In the movie Avatar, humans operate the bodies of a human-hybrid species, called Na’vi, with their minds. Now, researchers from Harvard Medical School in Boston, MA, have carried out a similar technique in monkeys – using neural devices that allowed an alert monkey to control the mind of one that was temporarily paralyzed.
The research team, including Ziv Williams of the Department of Neurosurgery at Harvard Medical School, says the findings provide proof of concept that such strategies could be used in the rehabilitation of patients who are paralyzed.
The research was recently published in the journal Nature Communications.
According to the investigators, previous research has demonstrated that neurons in many parts of the brain are able to control external devices, such as a cursor on a computer screen. This direct communication is known as brain-machine interface (BMI).
The researchers say recent studies have even shown that using BMIs could potentially control robotic limbs.
In 2012, Medical News Today reported on a study detailing how a paralyzed woman was able to control a robotic prosthetic hand with her thoughts.
But the research team notes that although findings such as these are an important step forward in motor control, another important goal has been to determine how a paralyzed individual may be able to control the movement of their own limbs.
However, the study authors say there have been problems reaching this goal.
“Unlike the control of external devices, a distinct problem in attaining limb movement control is that the output of the motor system – for example, the corticospinal tract and its associated afferents – is generally not explicitly known,” they explain.
“The exact combination of successive agonistic and antagonistic muscle contractions naturally used to produce limb movement to different targets in space is difﬁcult to explicitly ascertain or reproduce.”
But the researchers say they aimed to address these problems by focusing on the specific movement targets themselves, rather than intervening in movement trajectory.
For the study, the research team used two Rhesus macaque monkeys aged between 6 and 8 years old.
One monkey was sedated and used as the “avatar,” while the other was used as the “master” monkey. Both monkeys took turns being either the avatar or the master throughout various sessions.
The researchers implanted a chip into the brain of the master monkey that monitored the activity of up to 100 neurons.
The avatar monkey had up to 36 electrodes implanted into its spinal cord. Tests were conducted to determine how various electrode combinations impacted the monkey’s movement.
The physical movements of the master monkey were paired with the patterns of electrical activity that took place in the neurons.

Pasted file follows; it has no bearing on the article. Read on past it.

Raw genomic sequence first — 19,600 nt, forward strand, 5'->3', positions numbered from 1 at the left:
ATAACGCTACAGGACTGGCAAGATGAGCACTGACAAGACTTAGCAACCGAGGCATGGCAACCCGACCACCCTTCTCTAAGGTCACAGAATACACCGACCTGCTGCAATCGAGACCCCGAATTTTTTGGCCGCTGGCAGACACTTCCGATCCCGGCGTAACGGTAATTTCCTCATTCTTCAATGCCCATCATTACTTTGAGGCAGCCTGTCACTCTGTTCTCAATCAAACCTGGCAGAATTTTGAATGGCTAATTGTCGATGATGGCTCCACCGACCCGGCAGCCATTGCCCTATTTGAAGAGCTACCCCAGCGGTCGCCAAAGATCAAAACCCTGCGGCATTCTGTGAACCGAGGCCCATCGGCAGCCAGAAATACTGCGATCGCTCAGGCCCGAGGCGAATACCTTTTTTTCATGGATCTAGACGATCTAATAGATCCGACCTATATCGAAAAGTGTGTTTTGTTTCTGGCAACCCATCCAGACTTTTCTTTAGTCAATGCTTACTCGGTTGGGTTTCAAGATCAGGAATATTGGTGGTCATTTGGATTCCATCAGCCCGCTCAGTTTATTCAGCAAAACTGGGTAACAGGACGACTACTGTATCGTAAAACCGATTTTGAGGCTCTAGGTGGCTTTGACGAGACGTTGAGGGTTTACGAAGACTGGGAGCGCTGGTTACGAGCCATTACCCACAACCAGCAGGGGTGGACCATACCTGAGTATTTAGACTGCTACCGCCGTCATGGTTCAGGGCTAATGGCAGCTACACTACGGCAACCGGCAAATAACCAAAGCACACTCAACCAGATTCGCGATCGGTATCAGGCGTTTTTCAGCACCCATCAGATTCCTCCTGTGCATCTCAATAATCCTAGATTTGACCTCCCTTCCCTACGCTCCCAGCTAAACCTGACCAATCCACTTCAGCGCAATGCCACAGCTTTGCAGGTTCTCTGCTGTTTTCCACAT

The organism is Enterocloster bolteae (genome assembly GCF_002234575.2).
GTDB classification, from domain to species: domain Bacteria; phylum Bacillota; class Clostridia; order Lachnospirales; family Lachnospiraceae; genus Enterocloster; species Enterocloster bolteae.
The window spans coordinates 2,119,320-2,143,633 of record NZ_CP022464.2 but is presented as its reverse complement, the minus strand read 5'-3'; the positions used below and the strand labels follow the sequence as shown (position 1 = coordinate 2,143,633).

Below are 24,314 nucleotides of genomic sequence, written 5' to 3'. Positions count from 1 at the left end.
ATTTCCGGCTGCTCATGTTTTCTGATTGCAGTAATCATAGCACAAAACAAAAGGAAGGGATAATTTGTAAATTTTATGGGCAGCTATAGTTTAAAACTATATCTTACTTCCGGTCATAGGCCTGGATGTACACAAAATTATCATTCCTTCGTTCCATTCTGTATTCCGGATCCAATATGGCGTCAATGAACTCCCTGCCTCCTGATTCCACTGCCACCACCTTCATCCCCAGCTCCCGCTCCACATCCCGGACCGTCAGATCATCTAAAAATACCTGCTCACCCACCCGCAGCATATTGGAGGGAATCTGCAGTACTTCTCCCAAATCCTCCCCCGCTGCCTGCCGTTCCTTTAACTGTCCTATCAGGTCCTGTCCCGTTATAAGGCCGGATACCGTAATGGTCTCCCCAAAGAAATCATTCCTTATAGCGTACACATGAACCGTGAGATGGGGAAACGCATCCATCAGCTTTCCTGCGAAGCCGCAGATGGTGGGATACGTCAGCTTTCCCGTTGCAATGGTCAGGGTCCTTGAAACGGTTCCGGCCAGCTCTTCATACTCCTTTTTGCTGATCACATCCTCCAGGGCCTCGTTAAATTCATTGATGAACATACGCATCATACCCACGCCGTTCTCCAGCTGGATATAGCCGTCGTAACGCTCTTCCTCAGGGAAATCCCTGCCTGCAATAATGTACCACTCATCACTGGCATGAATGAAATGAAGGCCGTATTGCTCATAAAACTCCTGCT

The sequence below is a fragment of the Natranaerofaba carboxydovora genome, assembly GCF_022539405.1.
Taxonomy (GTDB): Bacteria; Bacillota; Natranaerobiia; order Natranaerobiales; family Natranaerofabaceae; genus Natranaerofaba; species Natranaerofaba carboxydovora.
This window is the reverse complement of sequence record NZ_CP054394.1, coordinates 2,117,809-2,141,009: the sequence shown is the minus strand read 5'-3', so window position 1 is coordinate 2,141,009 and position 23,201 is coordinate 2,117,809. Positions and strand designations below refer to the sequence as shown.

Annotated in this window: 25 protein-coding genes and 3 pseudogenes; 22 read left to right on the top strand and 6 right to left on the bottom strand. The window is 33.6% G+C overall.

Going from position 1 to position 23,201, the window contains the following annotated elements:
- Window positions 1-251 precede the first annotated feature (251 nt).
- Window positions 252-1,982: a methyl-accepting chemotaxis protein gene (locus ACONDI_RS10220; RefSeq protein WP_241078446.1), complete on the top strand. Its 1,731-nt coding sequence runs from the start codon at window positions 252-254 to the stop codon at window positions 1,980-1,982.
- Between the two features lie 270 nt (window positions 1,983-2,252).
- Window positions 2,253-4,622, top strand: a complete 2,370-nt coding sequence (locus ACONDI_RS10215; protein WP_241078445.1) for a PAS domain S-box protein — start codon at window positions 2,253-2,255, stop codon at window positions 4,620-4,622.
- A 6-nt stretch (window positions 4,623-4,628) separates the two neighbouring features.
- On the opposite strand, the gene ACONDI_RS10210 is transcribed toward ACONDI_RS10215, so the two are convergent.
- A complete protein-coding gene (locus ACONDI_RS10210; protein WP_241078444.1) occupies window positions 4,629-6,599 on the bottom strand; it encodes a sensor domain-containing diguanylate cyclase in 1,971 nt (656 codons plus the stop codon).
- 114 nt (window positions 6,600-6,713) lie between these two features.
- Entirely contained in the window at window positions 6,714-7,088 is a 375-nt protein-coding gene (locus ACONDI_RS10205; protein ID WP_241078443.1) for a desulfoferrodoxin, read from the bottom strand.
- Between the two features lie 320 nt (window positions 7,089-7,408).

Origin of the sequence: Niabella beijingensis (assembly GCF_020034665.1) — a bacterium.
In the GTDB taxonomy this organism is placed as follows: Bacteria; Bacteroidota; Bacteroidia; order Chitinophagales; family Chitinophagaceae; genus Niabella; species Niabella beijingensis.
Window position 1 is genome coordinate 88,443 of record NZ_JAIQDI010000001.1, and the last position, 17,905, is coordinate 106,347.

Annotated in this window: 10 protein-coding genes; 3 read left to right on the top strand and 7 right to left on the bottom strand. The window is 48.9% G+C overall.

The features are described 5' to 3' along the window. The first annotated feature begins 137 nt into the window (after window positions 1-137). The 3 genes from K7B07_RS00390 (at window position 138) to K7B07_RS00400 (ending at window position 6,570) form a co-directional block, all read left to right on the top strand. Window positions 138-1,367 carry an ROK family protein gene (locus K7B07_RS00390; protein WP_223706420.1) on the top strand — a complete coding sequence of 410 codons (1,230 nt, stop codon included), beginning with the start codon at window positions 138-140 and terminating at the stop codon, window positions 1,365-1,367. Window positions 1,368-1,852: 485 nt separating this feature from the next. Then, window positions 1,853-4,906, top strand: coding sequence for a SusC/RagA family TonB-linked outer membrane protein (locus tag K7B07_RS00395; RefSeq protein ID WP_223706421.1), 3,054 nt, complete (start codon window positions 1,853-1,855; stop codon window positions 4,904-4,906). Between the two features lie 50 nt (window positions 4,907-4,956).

Both monkeys were then connected to each other, with the master monkey sending movement signals to the spinal cord and muscles of the avatar monkey.
“The monkey functioning as the master was responsible for controlling movement based on cortically recorded neural activities, and the other sedated monkey functioned as the avatar and was responsible for generating movement based on distal spinal cord and/or muscle stimulations,” the researchers explain.
The avatar monkey held a joystick, while the master monkey thought about directing a cursor presented on a screen.
“If the [master] monkey was thinking of moving their arm upwards, the spinal cord [of the avatar] would be stimulated to elicit limb movement to that same upward location,” Williams explained to Medical News Today.
After conducting a series of experiments, the researchers found that the master monkey was able to accurately control the arm movement of the avatar monkey in 80-90% of tests.
Commenting on the findings, the research say:
“We demonstrate that both the decoded activities of premotor populations and their adaptive responses can be used, after brief training, to effectively direct an avatar’s limb to distinct targets variably displayed on a screen.”
According to the Christopher and Dana Reeve Foundation, there are approximately 6 million people in the US living with paralysis – the equivalent to 1 in 50 people.
The investigators conclude that they hope their findings will lead to approaches that enable faster recovery and restoration of limb movement in patients with paralysis.
Williams told Medical News Today:
“In the future, it may be possible to implant a microchip in one’s brain and another microchip in the spinal cord below the site of injury, and then connect them using a mini-computer in order to create a functional brain-to-spine bypass that can reanimate one’s own paralyzed limb.”
He told us that the research team plans to create a similar neural process to what was used in this study, but one that will be able to “make movements at much finer resolution and in 3D space.”
“Ultimately, our hope is to begin translating some of this work into clinical use,” he added.
Medical News Today recently reported on a study detailing the first sensory-enhanced artificial hand that has enabled an amputee to “feel.”